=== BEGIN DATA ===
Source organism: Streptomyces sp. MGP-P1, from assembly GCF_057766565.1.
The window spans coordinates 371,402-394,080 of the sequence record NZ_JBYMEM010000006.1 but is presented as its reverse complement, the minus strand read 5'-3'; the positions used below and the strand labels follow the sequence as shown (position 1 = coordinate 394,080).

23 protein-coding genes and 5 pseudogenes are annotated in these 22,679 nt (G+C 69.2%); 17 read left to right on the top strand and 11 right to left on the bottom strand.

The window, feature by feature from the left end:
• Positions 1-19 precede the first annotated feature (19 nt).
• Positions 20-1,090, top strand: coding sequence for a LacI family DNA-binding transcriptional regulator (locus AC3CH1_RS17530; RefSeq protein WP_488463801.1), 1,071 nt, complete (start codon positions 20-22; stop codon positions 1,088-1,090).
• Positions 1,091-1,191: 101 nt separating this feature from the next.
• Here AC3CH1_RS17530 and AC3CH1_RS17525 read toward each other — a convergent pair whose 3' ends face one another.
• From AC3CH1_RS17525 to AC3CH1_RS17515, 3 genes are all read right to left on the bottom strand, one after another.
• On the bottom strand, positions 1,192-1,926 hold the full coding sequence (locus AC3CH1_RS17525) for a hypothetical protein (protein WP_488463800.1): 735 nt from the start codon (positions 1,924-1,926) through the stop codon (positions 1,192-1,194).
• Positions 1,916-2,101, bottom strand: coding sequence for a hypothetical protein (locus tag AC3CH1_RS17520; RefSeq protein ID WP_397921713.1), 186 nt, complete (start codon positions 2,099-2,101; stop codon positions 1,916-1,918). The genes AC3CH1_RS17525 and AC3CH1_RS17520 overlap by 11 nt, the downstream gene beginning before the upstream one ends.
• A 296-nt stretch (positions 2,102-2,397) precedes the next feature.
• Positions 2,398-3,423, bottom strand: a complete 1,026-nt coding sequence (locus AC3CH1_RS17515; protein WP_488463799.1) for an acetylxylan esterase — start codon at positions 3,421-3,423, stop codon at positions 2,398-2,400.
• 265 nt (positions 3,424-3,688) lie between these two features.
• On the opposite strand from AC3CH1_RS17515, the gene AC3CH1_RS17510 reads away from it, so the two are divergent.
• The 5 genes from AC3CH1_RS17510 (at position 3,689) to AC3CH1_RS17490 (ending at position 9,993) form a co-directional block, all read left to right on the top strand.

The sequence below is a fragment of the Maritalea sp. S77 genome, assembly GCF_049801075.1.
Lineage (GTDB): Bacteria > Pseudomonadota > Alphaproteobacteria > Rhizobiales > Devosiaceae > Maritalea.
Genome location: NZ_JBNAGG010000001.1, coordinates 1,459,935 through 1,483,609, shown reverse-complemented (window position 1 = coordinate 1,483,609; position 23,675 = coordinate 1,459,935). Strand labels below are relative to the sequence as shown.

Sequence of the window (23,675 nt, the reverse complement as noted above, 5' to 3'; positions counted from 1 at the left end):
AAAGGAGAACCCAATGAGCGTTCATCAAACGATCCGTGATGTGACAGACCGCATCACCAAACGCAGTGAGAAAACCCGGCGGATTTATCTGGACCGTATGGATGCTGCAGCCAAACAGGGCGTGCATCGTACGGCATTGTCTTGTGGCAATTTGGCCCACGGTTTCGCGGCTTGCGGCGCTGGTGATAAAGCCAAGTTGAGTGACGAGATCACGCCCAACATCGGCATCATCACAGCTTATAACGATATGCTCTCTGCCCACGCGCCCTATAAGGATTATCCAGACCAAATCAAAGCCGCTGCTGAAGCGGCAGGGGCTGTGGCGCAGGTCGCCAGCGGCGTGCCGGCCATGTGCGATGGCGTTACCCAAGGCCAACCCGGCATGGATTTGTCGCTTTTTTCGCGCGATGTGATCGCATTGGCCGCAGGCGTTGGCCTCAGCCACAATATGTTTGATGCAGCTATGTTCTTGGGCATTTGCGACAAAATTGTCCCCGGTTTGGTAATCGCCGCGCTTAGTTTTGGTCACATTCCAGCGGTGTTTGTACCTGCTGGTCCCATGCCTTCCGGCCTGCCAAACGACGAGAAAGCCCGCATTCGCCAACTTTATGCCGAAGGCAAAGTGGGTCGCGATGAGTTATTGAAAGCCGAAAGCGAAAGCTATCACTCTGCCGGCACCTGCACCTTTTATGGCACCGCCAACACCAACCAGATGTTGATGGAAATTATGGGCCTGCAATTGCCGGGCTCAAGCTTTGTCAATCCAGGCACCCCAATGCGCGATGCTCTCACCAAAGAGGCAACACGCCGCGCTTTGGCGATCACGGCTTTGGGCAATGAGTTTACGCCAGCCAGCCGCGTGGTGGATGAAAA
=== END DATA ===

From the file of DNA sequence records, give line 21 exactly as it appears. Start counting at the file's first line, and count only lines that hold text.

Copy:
AAAGGAGAACCCAATGAGCGTTCATCAAACGATCCGTGATGTGACAGACCGCATCACCAAACGCAGTGAGAAAACCCGGCGGATTTATCTGGACCGTATGGATGCTGCAGCCAAACAGGGCGTGCATCGTACGGCATTGTCTTGTGGCAATTTGGCCCACGGTTTCGCGGCTTGCGGCGCTGGTGATAAAGCCAAGTTGAGTGACGAGATCACGCCCAACATCGGCATCATCACAGCTTATAACGATATGCTCTCTGCCCACGCGCCCTATAAGGATTATCCAGACCAAATCAAAGCCGCTGCTGAAGCGGCAGGGGCTGTGGCGCAGGTCGCCAGCGGCGTGCCGGCCATGTGCGATGGCGTTACCCAAGGCCAACCCGGCATGGATTTGTCGCTTTTTTCGCGCGATGTGATCGCATTGGCCGCAGGCGTTGGCCTCAGCCACAATATGTTTGATGCAGCTATGTTCTTGGGCATTTGCGACAAAATTGTCCCCGGTTTGGTAATCGCCGCGCTTAGTTTTGGTCACATTCCAGCGGTGTTTGTACCTGCTGGTCCCATGCCTTCCGGCCTGCCAAACGACGAGAAAGCCCGCATTCGCCAACTTTATGCCGAAGGCAAAGTGGGTCGCGATGAGTTATTGAAAGCCGAAAGCGAAAGCTATCACTCTGCCGGCACCTGCACCTTTTATGGCACCGCCAACACCAACCAGATGTTGATGGAAATTATGGGCCTGCAATTGCCGGGCTCAAGCTTTGTCAATCCAGGCACCCCAATGCGCGATGCTCTCACCAAAGAGGCAACACGCCGCGCTTTGGCGATCACGGCTTTGGGCAATGAGTTTACGCCAGCCAGCCGCGTGGTGGATGAAAA